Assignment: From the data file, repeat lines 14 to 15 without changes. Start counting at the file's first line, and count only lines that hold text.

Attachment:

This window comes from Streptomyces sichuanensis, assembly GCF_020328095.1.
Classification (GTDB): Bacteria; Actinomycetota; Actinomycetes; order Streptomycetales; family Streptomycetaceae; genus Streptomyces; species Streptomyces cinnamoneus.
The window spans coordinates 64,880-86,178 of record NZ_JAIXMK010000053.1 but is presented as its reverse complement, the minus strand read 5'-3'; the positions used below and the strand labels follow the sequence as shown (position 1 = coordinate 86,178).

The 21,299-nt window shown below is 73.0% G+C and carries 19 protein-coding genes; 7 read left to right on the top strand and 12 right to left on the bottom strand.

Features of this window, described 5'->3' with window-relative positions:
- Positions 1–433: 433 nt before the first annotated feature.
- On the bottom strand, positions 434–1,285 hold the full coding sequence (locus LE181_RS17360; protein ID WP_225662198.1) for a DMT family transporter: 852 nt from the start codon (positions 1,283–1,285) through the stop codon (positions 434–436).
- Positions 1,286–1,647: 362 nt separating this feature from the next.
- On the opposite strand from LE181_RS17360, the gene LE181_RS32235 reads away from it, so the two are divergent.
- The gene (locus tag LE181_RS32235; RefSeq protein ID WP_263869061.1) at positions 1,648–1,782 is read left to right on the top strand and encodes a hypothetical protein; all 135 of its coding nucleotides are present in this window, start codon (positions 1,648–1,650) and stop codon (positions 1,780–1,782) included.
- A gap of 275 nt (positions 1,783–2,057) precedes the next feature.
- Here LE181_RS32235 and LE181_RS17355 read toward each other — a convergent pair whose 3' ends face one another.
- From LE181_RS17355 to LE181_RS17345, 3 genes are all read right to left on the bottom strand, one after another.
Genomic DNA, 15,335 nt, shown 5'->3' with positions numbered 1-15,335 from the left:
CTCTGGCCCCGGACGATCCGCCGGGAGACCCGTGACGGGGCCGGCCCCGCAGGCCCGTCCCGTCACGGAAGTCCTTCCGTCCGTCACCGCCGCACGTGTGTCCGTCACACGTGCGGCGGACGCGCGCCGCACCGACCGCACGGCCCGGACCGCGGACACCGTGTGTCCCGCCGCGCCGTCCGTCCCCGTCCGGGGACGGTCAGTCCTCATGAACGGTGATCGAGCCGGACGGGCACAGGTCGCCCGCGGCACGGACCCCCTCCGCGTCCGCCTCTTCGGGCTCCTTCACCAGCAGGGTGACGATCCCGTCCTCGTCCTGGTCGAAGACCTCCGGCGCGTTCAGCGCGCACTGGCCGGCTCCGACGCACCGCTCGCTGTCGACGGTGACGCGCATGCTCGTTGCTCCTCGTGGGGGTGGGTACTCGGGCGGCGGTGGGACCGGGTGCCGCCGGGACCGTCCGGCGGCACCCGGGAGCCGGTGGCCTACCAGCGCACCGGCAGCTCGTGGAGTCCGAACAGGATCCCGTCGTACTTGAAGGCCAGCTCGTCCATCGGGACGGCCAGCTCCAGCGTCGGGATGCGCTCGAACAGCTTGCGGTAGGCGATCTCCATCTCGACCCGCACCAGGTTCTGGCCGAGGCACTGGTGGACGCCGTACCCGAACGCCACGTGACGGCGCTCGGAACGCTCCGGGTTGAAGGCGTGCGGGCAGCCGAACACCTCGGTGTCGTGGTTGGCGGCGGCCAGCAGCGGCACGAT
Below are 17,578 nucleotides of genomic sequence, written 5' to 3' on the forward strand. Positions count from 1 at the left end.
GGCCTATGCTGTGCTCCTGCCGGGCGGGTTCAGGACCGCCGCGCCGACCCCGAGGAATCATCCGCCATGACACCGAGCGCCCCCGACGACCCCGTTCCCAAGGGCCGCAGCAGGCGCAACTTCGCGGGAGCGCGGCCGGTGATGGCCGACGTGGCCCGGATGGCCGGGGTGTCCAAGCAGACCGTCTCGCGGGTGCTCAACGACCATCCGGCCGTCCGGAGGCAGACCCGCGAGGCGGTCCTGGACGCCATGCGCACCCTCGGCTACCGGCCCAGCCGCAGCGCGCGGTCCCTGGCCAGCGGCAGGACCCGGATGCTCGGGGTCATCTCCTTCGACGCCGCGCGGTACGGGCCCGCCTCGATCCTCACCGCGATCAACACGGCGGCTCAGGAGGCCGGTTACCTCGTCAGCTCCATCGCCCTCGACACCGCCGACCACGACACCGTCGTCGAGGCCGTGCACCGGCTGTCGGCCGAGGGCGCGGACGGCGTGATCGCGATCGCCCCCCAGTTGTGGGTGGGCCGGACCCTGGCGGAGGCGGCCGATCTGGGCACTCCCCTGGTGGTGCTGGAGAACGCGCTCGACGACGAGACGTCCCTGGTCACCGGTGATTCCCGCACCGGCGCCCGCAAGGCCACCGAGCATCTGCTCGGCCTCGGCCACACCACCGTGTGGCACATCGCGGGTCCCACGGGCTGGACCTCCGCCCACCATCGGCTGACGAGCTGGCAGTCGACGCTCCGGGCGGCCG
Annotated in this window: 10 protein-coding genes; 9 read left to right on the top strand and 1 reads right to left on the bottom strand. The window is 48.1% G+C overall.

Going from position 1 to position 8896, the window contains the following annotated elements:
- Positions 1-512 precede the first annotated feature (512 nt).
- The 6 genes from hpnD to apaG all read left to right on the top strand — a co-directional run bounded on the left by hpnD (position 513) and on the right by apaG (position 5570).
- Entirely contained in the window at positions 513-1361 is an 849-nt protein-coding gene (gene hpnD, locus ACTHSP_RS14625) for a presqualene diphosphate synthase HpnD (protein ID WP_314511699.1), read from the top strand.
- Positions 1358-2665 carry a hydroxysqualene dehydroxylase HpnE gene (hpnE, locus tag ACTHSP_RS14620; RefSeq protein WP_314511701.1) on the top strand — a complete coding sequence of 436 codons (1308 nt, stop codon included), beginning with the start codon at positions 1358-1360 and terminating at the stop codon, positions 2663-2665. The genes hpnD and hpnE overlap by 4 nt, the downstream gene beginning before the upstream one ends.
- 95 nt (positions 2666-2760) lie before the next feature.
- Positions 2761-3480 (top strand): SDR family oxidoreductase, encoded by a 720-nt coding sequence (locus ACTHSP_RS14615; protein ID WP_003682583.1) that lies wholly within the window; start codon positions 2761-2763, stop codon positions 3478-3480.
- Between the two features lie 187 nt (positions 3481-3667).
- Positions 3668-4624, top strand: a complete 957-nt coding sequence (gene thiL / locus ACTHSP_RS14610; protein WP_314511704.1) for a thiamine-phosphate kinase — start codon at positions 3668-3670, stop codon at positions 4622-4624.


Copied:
Genomic DNA, 15,335 nt, shown 5'->3' with positions numbered 1-15,335 from the left:
CTCTGGCCCCGGACGATCCGCCGGGAGACCCGTGACGGGGCCGGCCCCGCAGGCCCGTCCCGTCACGGAAGTCCTTCCGTCCGTCACCGCCGCACGTGTGTCCGTCACACGTGCGGCGGACGCGCGCCGCACCGACCGCACGGCCCGGACCGCGGACACCGTGTGTCCCGCCGCGCCGTCCGTCCCCGTCCGGGGACGGTCAGTCCTCATGAACGGTGATCGAGCCGGACGGGCACAGGTCGCCCGCGGCACGGACCCCCTCCGCGTCCGCCTCTTCGGGCTCCTTCACCAGCAGGGTGACGATCCCGTCCTCGTCCTGGTCGAAGACCTCCGGCGCGTTCAGCGCGCACTGGCCGGCTCCGACGCACCGCTCGCTGTCGACGGTGACGCGCATGCTCGTTGCTCCTCGTGGGGGTGGGTACTCGGGCGGCGGTGGGACCGGGTGCCGCCGGGACCGTCCGGCGGCACCCGGGAGCCGGTGGCCTACCAGCGCACCGGCAGCTCGTGGAGTCCGAACAGGATCCCGTCGTACTTGAAGGCCAGCTCGTCCATCGGGACGGCCAGCTCCAGCGTCGGGATGCGCTCGAACAGCTTGCGGTAGGCGATCTCCATCTCGACCCGCACCAGGTTCTGGCCGAGGCACTGGTGGACGCCGTACCCGAACGCCACGTGACGGCGCTCGGAACGCTCCGGGTTGAAGGCGTGCGGGCAGCCGAACACCTCGGTGTCGTGGTTGGCGGCGGCCAGCAGCGGCACGAT